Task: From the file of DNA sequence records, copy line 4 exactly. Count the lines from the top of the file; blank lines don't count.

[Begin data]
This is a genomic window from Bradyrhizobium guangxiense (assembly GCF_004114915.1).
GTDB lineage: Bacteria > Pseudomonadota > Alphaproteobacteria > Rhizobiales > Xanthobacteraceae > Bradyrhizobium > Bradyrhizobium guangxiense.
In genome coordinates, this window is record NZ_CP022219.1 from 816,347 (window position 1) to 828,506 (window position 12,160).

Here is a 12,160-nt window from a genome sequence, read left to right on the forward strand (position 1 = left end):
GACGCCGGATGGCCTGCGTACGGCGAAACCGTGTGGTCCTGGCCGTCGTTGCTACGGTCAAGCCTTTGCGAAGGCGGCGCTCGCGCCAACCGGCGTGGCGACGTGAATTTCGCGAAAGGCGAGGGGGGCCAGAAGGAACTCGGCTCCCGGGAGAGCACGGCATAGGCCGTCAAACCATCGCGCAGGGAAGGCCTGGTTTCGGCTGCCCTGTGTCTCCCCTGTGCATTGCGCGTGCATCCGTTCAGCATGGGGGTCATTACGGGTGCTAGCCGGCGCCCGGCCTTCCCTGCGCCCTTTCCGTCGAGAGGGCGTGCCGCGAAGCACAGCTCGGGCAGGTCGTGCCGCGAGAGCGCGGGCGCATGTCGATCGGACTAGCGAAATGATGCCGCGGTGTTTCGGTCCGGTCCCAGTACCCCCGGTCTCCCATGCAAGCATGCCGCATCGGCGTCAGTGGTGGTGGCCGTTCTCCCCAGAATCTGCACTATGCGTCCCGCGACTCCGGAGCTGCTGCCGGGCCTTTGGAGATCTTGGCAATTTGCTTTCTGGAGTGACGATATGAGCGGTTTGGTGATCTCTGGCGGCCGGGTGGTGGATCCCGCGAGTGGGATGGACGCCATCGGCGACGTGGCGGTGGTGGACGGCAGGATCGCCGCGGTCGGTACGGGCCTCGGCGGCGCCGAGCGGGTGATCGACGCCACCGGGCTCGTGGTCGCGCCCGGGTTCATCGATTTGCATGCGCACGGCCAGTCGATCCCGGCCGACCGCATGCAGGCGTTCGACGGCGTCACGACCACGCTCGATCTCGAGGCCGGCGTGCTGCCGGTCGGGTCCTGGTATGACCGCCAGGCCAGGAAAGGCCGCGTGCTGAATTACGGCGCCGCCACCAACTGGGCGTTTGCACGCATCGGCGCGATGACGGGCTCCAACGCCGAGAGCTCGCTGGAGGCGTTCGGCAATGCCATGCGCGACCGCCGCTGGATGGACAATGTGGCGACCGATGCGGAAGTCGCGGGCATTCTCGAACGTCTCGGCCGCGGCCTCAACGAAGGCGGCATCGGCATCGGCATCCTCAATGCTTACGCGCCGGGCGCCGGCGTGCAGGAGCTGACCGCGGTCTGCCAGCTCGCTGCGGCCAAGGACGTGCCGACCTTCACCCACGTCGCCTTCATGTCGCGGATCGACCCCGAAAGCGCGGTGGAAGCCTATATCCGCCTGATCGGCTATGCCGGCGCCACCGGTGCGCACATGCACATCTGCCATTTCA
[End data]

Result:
Here is a 12,160-nt window from a genome sequence, read left to right on the forward strand (position 1 = left end):